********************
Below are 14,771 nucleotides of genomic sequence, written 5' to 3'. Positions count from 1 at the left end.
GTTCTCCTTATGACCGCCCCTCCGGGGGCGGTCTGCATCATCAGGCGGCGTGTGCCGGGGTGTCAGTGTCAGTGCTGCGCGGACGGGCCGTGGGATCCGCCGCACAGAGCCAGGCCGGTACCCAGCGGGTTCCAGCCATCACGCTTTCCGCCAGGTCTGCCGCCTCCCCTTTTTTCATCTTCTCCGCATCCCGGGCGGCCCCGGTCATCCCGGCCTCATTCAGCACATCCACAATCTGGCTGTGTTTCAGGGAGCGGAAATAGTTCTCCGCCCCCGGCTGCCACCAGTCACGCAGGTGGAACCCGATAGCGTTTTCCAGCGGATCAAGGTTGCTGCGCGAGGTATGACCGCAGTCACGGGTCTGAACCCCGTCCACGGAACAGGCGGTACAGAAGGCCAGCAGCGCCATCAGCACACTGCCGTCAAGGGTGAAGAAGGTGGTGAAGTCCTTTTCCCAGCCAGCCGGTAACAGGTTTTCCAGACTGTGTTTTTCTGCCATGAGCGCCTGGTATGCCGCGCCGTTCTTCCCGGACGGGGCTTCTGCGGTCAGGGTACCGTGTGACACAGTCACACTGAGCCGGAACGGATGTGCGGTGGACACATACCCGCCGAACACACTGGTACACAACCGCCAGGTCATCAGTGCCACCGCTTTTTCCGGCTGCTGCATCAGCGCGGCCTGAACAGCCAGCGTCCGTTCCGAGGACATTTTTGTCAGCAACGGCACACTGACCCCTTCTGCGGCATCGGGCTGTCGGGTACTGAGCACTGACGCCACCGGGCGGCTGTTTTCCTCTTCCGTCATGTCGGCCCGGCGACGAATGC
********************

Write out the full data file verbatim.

Below are 14,771 nucleotides of genomic sequence, written 5' to 3'. Positions count from 1 at the left end.
GTTCTCCTTATGACCGCCCCTCCGGGGGCGGTCTGCATCATCAGGCGGCGTGTGCCGGGGTGTCAGTGTCAGTGCTGCGCGGACGGGCCGTGGGATCCGCCGCACAGAGCCAGGCCGGTACCCAGCGGGTTCCAGCCATCACGCTTTCCGCCAGGTCTGCCGCCTCCCCTTTTTTCATCTTCTCCGCATCCCGGGCGGCCCCGGTCATCCCGGCCTCATTCAGCACATCCACAATCTGGCTGTGTTTCAGGGAGCGGAAATAGTTCTCCGCCCCCGGCTGCCACCAGTCACGCAGGTGGAACCCGATAGCGTTTTCCAGCGGATCAAGGTTGCTGCGCGAGGTATGACCGCAGTCACGGGTCTGAACCCCGTCCACGGAACAGGCGGTACAGAAGGCCAGCAGCGCCATCAGCACACTGCCGTCAAGGGTGAAGAAGGTGGTGAAGTCCTTTTCCCAGCCAGCCGGTAACAGGTTTTCCAGACTGTGTTTTTCTGCCATGAGCGCCTGGTATGCCGCGCCGTTCTTCCCGGACGGGGCTTCTGCGGTCAGGGTACCGTGTGACACAGTCACACTGAGCCGGAACGGATGTGCGGTGGACACATACCCGCCGAACACACTGGTACACAACCGCCAGGTCATCAGTGCCACCGCTTTTTCCGGCTGCTGCATCAGCGCGGCCTGAACAGCCAGCGTCCGTTCCGAGGACATTTTTGTCAGCAACGGCACACTGACCCCTTCTGCGGCATCGGGCTGTCGGGTACTGAGCACTGACGCCACCGGGCGGCTGTTTTCCTCTTCCGTCATGTCGGCCCGGCGACGAATGC